Lumbar Sympathetic Block

As the name suggests, the sympathetic nerves are a part of the sympathetic nervous system. The sympathetic nerve chain runs through the entire spine on both sides, so it is possible to have a sympathetic nerve block in the cervical or thoracic spine in addition to the lumbar spine.

A lumbar sympathetic block is generally used as a diagnostic tool. If pain subsides after receiving a lumbar sympathetic block, then the physicians can determine that a patient's back pain is most likely originating from a nerve in the sympathetic nerve chain.

However, it can be used as a form of pain treatment as well. In fact, it can be used to treat pain stemming from conditions such as shingles and other conditions affecting the lumbar spine.

What to Expect
During the procedure, patients can expect to be lying on their stomachs or their side. After the patient is relaxed, the tissues surrounding the sympathetic nerves are numbed via an anesthetic injection. Next, using a fluoroscope, the physician will guide the needle toward the sympathetic nerves. The physician might use a special dye that the fluoroscope can see to confirm that the injection is going into the right place. The dye is not harmful and is not visible on the outside of the skin. Finally, keeping the hollow needle in place, a mixture of an anesthetic and steroid solution is injected.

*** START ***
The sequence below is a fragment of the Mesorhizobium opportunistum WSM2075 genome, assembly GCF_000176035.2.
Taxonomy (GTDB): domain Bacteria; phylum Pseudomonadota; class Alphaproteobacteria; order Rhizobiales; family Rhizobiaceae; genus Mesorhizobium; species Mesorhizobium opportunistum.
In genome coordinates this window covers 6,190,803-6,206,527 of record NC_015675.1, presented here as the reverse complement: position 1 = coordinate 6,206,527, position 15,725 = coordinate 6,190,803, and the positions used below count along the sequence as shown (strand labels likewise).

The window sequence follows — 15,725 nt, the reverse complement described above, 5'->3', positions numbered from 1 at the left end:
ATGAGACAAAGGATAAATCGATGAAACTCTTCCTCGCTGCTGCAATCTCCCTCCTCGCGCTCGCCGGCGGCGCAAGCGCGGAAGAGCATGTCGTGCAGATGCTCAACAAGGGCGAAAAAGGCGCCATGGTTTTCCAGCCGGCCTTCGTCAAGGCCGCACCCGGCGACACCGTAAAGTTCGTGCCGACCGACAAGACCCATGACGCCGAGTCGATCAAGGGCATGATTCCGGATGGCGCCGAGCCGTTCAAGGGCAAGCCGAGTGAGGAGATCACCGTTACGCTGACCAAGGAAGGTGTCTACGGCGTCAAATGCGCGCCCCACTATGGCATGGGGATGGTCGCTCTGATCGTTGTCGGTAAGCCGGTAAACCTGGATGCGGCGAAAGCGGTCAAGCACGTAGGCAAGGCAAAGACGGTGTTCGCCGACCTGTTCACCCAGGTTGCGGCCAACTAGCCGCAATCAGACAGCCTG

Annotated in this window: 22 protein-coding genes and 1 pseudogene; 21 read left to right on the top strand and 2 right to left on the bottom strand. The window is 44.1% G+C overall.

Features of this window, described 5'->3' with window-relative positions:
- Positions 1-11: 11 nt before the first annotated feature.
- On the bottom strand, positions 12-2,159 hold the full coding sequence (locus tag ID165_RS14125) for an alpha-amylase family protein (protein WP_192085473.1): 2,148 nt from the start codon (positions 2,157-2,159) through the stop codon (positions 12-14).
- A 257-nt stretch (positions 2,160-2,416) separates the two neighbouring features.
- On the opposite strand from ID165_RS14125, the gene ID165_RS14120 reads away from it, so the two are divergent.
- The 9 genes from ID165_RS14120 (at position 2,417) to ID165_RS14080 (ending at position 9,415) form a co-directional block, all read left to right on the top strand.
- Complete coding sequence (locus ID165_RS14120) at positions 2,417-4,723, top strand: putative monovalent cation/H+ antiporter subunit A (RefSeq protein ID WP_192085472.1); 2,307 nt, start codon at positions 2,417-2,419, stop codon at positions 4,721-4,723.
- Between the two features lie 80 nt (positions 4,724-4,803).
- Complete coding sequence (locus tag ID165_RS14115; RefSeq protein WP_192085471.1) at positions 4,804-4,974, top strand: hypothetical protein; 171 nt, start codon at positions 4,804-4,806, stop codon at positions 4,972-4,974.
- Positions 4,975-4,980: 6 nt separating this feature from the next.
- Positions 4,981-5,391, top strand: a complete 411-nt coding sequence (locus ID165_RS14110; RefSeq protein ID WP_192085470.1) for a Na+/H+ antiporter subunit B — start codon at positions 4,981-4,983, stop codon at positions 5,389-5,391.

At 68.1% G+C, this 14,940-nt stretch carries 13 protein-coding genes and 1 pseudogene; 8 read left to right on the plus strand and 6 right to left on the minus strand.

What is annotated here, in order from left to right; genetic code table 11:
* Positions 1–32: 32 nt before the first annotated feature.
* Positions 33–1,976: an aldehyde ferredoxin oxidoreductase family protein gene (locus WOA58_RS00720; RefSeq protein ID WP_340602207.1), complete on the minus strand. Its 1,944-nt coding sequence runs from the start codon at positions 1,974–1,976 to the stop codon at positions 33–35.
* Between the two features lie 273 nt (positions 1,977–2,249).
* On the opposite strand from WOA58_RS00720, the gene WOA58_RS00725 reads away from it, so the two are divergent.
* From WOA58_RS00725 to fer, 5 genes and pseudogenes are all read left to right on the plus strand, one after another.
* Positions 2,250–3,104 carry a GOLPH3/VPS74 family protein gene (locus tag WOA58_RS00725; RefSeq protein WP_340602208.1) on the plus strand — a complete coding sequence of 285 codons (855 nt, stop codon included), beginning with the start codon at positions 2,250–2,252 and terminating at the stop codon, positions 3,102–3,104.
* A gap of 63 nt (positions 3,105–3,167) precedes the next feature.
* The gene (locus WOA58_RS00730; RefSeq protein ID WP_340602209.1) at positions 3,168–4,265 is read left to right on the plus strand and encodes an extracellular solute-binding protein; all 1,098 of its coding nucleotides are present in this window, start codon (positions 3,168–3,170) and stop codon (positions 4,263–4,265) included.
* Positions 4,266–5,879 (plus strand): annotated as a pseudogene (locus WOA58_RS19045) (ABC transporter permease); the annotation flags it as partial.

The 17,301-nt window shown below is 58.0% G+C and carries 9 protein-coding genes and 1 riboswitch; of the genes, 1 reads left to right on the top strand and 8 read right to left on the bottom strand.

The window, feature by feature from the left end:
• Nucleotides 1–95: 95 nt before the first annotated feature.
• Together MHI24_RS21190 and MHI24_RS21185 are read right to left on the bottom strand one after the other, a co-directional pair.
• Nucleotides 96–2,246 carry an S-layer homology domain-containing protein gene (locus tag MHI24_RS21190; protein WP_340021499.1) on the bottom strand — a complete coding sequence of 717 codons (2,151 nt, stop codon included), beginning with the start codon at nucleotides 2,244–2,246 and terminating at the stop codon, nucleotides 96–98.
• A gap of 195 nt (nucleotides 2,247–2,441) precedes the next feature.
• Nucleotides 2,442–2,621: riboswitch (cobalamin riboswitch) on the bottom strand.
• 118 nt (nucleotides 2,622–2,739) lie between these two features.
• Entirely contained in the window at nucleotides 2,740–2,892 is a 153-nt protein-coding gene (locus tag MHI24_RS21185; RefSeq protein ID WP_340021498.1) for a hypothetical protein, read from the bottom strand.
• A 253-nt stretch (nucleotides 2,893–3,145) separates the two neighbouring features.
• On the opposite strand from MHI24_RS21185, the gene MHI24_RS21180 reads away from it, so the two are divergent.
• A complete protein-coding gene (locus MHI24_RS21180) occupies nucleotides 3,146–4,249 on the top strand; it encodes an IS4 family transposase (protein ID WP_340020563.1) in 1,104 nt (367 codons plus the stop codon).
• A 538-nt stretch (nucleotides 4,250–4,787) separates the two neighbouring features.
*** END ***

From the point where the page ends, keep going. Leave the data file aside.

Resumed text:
After the Procedure
Once the procedure is over, we may ask patients to stay in the office for a little while as the anesthesia wears off. Once patients return home, they made experience a few side effects, including numbness in their legs or weakness. Additionally, patients may feel a little tender around the injection site, but the side effects should not last more than a few hours. If the lumbar sympathetic block was used diagnostically, the patient may be asked to return in a few days to monitor the success of the nerve block. If the cause of pain was indeed the sympathetic nerves, our physicians can start treatment as soon as possible.

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